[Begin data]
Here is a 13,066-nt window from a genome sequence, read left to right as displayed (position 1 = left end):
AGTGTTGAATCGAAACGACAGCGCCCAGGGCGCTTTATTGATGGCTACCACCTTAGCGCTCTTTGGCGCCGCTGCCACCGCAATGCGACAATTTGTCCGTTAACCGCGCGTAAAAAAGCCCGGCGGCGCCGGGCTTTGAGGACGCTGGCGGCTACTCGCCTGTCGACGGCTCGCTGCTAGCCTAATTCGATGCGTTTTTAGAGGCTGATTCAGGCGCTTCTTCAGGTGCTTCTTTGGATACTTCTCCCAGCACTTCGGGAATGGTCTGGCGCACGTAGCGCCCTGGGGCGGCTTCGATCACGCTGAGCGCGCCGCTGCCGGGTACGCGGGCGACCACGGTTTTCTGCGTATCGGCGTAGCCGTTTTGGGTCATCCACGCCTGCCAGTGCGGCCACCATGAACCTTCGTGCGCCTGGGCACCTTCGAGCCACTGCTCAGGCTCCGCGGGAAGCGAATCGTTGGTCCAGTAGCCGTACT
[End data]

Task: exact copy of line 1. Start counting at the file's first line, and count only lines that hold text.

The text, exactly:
Here is a 13,066-nt window from a genome sequence, read left to right as displayed (position 1 = left end):